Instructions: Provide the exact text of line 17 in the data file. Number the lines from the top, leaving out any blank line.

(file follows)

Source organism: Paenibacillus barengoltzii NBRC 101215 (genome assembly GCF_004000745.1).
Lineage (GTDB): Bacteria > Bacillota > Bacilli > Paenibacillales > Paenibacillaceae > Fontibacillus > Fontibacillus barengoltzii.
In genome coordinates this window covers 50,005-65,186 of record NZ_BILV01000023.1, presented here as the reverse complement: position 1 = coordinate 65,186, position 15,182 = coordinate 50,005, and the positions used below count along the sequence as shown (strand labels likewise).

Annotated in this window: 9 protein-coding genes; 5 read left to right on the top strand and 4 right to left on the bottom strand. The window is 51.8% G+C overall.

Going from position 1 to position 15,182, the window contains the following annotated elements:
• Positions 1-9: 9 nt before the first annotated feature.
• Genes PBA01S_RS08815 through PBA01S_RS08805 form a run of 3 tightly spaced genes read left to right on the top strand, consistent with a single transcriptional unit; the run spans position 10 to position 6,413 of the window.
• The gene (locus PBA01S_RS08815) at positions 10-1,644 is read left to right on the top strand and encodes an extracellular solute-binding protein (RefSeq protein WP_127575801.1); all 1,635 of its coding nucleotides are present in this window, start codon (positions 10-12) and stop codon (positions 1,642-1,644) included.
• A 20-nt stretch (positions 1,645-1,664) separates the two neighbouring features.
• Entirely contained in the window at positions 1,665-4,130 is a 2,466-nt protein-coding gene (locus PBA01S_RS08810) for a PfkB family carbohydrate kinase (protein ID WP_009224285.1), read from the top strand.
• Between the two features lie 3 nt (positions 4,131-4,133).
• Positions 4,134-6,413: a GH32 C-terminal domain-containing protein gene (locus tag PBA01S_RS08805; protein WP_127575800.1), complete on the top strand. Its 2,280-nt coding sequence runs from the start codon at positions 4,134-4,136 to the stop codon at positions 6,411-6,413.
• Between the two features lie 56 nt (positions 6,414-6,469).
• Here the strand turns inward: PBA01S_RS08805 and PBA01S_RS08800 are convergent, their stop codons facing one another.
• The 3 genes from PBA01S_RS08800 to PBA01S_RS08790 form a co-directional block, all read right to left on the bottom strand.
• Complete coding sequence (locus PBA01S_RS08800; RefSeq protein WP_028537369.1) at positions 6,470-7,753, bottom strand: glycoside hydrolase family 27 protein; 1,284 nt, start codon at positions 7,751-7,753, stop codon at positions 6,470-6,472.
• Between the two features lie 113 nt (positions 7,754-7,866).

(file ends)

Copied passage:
• Between the two features lie 113 nt (positions 7,754-7,866).